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What Is an Idiosyncratic Risk?

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  • Written By: Mary McMahon
  • Edited By: O. Wallace
  • Last Modified Date: 18 December 2014
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Idiosyncratic risk is a risk which affects only one stock or security. This investment risk can be addressed by diversifying a portfolio to ensure that it does not rely too heavily on any given investment product. This ensures that when a security is affected by idiosyncratic risk, it does not drag the entire portfolio down with it. One could consider this particular form of risk a great illustration of the saying “don't put all your eggs in one basket.”

A number of things can lead to devaluation of a single security without damaging a whole portfolio. For example, a company may experience a strike action which brings stock prices down as consumers become concerned. Likewise, a company may be subject to a large suit, a decline in earnings, or a similar event which causes it to decline in value because investors grow less confident. These are all risks which can impact any security at any given time.

This type of risk is small. Idiosyncratic risk affects securities associated with a particular company only, for lengths of time which can vary, depending on the nature of the risk. Also known as unsystematic risk, it can be difficult if not impossible to predict, even for skilled investors who watch the market closely. Rather than attempting to avoid this risk by selecting specific securities, people instead keep their portfolios diverse so that they can manage idiosyncratic risk and reduce its effect on them.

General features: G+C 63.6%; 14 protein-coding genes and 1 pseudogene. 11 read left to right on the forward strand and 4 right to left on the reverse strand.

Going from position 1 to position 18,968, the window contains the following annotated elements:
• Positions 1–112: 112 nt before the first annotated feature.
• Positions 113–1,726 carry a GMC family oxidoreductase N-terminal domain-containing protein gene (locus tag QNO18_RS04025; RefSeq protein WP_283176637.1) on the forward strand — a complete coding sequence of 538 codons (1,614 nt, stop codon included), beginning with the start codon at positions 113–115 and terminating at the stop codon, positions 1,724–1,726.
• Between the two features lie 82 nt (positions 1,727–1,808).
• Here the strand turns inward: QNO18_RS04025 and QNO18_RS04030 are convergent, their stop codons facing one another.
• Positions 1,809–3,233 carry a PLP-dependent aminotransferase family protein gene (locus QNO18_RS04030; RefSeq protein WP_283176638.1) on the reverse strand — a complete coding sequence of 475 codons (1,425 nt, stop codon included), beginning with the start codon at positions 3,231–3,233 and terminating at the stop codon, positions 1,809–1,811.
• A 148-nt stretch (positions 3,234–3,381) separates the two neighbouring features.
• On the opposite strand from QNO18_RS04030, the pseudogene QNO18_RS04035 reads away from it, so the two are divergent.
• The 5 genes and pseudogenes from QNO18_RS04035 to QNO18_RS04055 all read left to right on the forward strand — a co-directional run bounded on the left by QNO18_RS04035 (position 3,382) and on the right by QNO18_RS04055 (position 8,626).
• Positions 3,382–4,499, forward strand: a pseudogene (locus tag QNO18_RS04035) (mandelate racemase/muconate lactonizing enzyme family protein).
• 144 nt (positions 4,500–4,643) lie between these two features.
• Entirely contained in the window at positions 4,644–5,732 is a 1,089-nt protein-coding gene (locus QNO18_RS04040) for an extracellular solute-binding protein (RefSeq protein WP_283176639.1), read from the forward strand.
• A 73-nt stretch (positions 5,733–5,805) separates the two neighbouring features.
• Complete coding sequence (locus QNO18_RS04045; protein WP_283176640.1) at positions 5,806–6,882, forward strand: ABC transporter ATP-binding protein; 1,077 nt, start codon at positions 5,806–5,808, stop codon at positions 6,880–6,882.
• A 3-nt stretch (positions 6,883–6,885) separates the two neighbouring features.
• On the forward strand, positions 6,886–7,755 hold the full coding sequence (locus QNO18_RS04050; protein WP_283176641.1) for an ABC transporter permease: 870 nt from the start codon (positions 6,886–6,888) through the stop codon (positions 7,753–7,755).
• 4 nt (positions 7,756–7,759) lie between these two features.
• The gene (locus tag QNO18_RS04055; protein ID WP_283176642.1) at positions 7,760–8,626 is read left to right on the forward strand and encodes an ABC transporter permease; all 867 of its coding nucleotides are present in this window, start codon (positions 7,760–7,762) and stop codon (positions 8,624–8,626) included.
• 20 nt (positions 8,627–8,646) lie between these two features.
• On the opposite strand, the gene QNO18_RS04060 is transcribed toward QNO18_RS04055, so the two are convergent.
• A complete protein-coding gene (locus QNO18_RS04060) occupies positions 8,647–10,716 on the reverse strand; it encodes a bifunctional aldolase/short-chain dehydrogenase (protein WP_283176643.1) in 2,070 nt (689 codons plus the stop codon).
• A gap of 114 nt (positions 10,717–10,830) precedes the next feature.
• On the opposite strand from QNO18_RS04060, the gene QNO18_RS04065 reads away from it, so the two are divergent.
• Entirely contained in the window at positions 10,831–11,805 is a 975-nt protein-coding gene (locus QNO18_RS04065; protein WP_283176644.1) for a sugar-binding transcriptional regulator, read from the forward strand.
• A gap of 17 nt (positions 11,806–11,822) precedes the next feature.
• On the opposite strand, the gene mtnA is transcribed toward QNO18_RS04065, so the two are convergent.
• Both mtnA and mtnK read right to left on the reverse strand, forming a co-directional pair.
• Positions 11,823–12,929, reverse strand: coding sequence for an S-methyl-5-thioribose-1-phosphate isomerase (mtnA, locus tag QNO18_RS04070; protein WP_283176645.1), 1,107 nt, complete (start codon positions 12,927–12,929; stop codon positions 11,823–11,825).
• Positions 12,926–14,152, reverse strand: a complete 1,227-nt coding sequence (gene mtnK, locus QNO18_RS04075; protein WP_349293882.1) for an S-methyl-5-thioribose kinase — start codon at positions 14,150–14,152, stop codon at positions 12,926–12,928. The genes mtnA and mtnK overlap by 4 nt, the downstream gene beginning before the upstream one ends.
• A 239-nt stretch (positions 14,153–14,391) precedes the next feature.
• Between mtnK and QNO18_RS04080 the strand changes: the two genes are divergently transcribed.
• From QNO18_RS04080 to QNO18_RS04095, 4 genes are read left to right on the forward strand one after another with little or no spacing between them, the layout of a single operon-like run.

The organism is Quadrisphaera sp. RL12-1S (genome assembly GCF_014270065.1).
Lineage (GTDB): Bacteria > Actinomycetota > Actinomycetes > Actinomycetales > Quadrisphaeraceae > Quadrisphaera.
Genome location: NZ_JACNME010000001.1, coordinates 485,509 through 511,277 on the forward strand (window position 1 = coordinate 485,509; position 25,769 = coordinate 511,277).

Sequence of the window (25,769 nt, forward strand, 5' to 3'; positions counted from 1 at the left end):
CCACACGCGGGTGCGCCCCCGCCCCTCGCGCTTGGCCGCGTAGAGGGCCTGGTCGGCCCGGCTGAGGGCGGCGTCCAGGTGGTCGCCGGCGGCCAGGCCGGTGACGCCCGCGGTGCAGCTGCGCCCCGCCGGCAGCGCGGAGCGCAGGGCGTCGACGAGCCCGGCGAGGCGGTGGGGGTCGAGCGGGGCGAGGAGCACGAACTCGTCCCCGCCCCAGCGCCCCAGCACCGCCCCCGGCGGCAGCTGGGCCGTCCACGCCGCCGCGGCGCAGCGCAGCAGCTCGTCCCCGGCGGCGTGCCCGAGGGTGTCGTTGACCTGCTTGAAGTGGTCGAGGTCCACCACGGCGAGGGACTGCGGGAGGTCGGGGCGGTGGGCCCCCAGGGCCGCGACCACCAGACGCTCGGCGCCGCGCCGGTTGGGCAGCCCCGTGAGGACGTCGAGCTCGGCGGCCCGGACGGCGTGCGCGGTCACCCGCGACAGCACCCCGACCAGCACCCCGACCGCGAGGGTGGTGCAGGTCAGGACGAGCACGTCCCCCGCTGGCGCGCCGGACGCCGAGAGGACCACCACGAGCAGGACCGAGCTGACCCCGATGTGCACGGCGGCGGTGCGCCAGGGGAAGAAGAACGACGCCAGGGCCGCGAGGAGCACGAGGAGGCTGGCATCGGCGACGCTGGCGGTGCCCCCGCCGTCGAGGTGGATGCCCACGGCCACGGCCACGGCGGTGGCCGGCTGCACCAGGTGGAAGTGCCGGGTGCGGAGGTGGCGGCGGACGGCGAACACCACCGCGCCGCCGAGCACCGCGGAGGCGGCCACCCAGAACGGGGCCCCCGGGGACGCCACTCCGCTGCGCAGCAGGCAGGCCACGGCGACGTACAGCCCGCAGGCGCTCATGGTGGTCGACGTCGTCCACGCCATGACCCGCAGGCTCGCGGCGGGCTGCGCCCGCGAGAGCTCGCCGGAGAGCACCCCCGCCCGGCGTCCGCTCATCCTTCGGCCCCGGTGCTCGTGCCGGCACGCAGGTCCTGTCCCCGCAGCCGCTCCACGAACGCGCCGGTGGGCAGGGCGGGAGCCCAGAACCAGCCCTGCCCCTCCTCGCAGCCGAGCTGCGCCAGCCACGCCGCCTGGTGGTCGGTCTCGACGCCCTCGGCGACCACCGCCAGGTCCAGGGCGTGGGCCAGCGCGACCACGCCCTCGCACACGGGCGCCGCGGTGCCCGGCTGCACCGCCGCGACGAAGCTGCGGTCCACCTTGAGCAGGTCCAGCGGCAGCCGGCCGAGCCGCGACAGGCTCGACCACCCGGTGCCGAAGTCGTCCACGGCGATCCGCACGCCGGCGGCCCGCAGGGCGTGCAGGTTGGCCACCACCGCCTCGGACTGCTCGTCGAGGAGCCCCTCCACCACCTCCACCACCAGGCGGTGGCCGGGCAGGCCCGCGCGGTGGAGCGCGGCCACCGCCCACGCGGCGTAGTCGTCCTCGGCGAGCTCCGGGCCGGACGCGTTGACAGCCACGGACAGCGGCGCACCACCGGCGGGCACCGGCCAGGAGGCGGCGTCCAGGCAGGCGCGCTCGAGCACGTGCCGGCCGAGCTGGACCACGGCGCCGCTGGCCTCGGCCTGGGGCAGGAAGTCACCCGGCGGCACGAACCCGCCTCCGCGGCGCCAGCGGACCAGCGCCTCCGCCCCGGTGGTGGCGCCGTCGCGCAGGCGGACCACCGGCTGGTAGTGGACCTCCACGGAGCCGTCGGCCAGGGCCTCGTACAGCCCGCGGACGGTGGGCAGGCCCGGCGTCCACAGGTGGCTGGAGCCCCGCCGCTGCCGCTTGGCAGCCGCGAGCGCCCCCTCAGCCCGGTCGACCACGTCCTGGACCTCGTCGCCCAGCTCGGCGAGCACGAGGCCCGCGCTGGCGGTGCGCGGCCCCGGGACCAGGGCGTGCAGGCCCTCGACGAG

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When researching securities for purchase, people should think about how idiosyncratic risk might affect them. Buying large amounts of stocks and bonds in Xyz Corporation, for example, might be a bad idea because it would not diversify a portfolio. Likewise, if Abc Company is a subsidiary of Xyz Corporation, stocking a portfolio heavily with securities from both these companies may not be wise because the fortunes of one could have an impact on the other.

Diversification is one of the first lessons people are taught when they are exploring investments and learning about how to develop portfolios. Investors who are not comfortable with trying to select an appropriate balance of securities for a portfolio can choose to utilize the services of an investment advisor. Investment advisors are familiar with the many types of risks involved in the investment world and they can counsel their clients to make sound choices, or work as portfolio managers to handle investments directly on behalf of their clients.

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Logicfest
Post 2

@Terrificli -- Things are not always that easy. There are a number of reasons someone could have all of their investments wrapped up in one stock. Perhaps they work for a company that gives stock as incentives to employees. Perhaps they want to support a local company that provides a lot of jobs to friends and neighbors. Perhaps they are in the upper management of a company that awards stock to executives.

In any of those cases, buying stock in another company might be considered disloyal. The risk associated with not diversifying might be considered slight to the ostracism an investor might otherwise face.

Terrificli
Post 1

It makes sense to consider such risks in an investment portfolio, but it is shocking how many people do wind up putting all of their eggs in one basket. You can't help but wonder why, exactly, that is. People have been investing in companies for centuries, so you would think they would know better by now. Things go wrong, companies fail and that is just the way things go.

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